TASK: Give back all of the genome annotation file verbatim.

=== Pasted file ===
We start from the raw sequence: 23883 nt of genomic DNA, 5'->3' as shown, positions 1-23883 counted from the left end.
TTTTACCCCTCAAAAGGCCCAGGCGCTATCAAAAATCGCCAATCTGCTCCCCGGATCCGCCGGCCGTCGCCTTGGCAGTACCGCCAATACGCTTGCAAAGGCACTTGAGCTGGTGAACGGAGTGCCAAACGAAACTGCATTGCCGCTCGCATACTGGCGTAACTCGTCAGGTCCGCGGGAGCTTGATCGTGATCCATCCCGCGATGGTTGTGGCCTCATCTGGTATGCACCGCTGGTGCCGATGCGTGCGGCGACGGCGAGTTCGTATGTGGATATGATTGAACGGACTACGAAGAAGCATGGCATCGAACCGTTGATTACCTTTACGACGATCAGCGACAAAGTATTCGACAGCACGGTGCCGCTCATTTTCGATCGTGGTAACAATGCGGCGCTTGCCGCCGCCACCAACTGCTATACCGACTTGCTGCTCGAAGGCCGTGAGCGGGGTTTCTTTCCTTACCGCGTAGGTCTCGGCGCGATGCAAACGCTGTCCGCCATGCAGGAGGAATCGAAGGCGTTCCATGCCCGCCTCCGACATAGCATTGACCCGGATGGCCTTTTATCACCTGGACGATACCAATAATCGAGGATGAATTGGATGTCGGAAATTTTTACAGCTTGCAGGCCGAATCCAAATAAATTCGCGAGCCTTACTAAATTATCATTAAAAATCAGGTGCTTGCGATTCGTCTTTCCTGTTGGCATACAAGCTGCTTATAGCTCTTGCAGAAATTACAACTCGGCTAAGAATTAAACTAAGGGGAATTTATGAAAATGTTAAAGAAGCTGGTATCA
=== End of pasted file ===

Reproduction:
We start from the raw sequence: 23883 nt of genomic DNA, 5'->3' as shown, positions 1-23883 counted from the left end.
TTTTACCCCTCAAAAGGCCCAGGCGCTATCAAAAATCGCCAATCTGCTCCCCGGATCCGCCGGCCGTCGCCTTGGCAGTACCGCCAATACGCTTGCAAAGGCACTTGAGCTGGTGAACGGAGTGCCAAACGAAACTGCATTGCCGCTCGCATACTGGCGTAACTCGTCAGGTCCGCGGGAGCTTGATCGTGATCCATCCCGCGATGGTTGTGGCCTCATCTGGTATGCACCGCTGGTGCCGATGCGTGCGGCGACGGCGAGTTCGTATGTGGATATGATTGAACGGACTACGAAGAAGCATGGCATCGAACCGTTGATTACCTTTACGACGATCAGCGACAAAGTATTCGACAGCACGGTGCCGCTCATTTTCGATCGTGGTAACAATGCGGCGCTTGCCGCCGCCACCAACTGCTATACCGACTTGCTGCTCGAAGGCCGTGAGCGGGGTTTCTTTCCTTACCGCGTAGGTCTCGGCGCGATGCAAACGCTGTCCGCCATGCAGGAGGAATCGAAGGCGTTCCATGCCCGCCTCCGACATAGCATTGACCCGGATGGCCTTTTATCACCTGGACGATACCAATAATCGAGGATGAATTGGATGTCGGAAATTTTTACAGCTTGCAGGCCGAATCCAAATAAATTCGCGAGCCTTACTAAATTATCATTAAAAATCAGGTGCTTGCGATTCGTCTTTCCTGTTGGCATACAAGCTGCTTATAGCTCTTGCAGAAATTACAACTCGGCTAAGAATTAAACTAAGGGGAATTTATGAAAATGTTAAAGAAGCTGGTATCA